A Hot and Deep Origin of Methane in Seafloor Hydrothermal Springs

Since the discovery of the first hydrothermal vents along the Galápagos Rift in 1977, scientists have puzzled over the origin of methane rising from these deep-sea hot springs. Regardless of differences in location, geology, and chemistry, all hydrothermal vents worldwide release at least some methane in varying amounts. Whether the gas comes from water-rock reactions during fluid circulation, or preexists as pockets of methane stored in the crust, remains a controversial question.

A new study by DCO researchers finds striking similarities between methane from very diverse vents associated with relatively high amounts of methane, pointing to a common source in the crust. DCO members David Wang (formerly at Massachusetts Institute of Technology, USA), Eoghan Reeves (University of Bergen, Norway), Jill McDermott (Lehigh University, USA), Jeffrey Seewald (Woods Hole Oceanographic Institution, USA), and Shuhei Ono (Massachusetts Institute of Technology, USA) used a novel method to infer the temperature at which hydrothermal vent methane formed or was stored. Results from four diverse vent fields suggest that methane was produced above 270 degrees Celsius in all fluids, implying that it came from the crust, rather than forming in shallower and cooler environments, or during fluid circulation. The researchers report these findings in a new paper in the journal Geochimica et Cosmochimica Acta [1].

“Our study reveals the origin of methane in hydrothermal vent fluids and is one of the first to get a really good idea of the temperature at which it forms,” said Ono.

The researchers estimated these temperatures by measuring methane isotopologues in their samples. Methane (CH4), has one carbon and four hydrogen atoms. Each atom can come in multiple forms called isotopes, meaning that the atom has a different number of neutrons in the nucleus, which slightly alters its mass. Most carbon has a mass of 12, but a small fraction has a mass of 13.  Likewise, most hydrogen has a mass of 1, but atoms with a mass of 2, called deuterium, also exist.  By combining those isotopes, methane can come in different “flavors” called isotopologues.  Specifically, the researchers measured the most common flavor of methane (12CH4), methane carrying a single deuterium (CH3D) or a carbon-13 isotope (13CH4), and the even rarer “clumped” isotopologues that carry one of each (13CH3D). The isotopologue profile can reveal details of the methane’s source, and whether it formed from microbes or from abiotic reactions with no life-forms involved.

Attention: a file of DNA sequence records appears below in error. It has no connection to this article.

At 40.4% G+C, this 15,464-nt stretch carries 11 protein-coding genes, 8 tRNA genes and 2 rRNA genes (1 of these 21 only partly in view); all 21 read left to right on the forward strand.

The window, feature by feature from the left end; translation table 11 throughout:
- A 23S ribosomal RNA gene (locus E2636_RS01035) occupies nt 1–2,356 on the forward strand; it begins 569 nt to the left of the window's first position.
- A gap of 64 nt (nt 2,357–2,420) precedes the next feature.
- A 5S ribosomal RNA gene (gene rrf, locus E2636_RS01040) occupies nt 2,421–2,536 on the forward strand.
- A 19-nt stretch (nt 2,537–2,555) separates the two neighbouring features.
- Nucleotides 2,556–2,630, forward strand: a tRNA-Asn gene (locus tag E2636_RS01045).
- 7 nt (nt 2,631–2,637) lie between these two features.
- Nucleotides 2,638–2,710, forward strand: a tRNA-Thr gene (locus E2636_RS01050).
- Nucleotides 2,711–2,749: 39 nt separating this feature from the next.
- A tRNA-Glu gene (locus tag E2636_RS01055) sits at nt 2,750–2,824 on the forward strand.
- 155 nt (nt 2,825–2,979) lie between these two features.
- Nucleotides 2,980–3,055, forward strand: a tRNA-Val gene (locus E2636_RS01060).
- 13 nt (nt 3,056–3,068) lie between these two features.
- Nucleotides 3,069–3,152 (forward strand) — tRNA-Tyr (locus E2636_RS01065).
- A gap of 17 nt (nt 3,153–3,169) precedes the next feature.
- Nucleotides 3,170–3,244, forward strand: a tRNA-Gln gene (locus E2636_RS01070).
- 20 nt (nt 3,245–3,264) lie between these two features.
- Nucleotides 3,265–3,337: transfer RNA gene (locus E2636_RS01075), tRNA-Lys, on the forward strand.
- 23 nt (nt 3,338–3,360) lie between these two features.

Methane samples from four hydrothermal vent fields from very different locations, temperatures and fluid chemistries, all had surprisingly similar isotopologue profiles, indicating that the methane formed or was stored at around the same temperature, averaging 310 degrees Celsius. This temperature is too cool for the methane to have originated from deeper melted rocks, and too hot to come from microbes or serpentinization reactions, such as those typified by one notable site called “Lost City,” where vent temperature is much lower.

“If you take methane from the Pacific or Atlantic, you see the same signal. It seems like there is a unified process making methane in these hydrothermal vent areas,” said Ono. He and his colleagues conclude that the methane comes from fluid or gas bubbles trapped in the ocean crust and that circulating hydrothermal vent fluids liberate this gas and bring it to the surface.

Ono and his colleagues previously developed a next-generation laser infrared spectrometer to measure methane isotopologues. In its early stages, the spectrometer was funded as part of DCO’s instrumentation initiatives. It works on the principle that molecules absorb energy differently based on how the bonds between atoms bend and stretch as they move around. These absorption properties change depending on the masses of the atoms. Using tunable laser adsorption spectroscopy, Ono can measure the concentrations of rare isotopologues based on how a methane sample absorbs different wavelengths of light.

Such an instrument, if miniaturized, could be sent to Mars, Enceladus, or other planetary body with whiffs of methane, to look for signs of life. The device could potentially detect if the gas has biological origins or not.

Closer to home, Ono plans to use the next-generation infrared spectrometer to determine the origins of methane in deep ocean sediments and in chunks of methane-ice along the seafloor called gas hydrates. With this data, he can begin constructing a three-dimensional map of the distribution of methane within ocean crust, showing the locations and sources of different types of methane and how they vary with temperature and depth. “This study is a giant step toward that goal,” said Ono.


At Von Damm hydrothermal field, at the Mid-Cayman Spreading Center, hydrothermal vent shrimp and gastropods climb a chimney structure that releases methane-rich, super-heated 115 degree Celsius fluids into seawater. Credit: NOAA Okeanos Explorer Program, Mid-Cayman Rise Expedition 2011.
A robotic arm from a remotely operated vehicle collects fluid samples from a hydrothermal vent chimney at the Lost City site on the Mid-Atlantic Ridge. Credit: Woods Hole Oceanographic Institution and Anna-Louise Reysenbach

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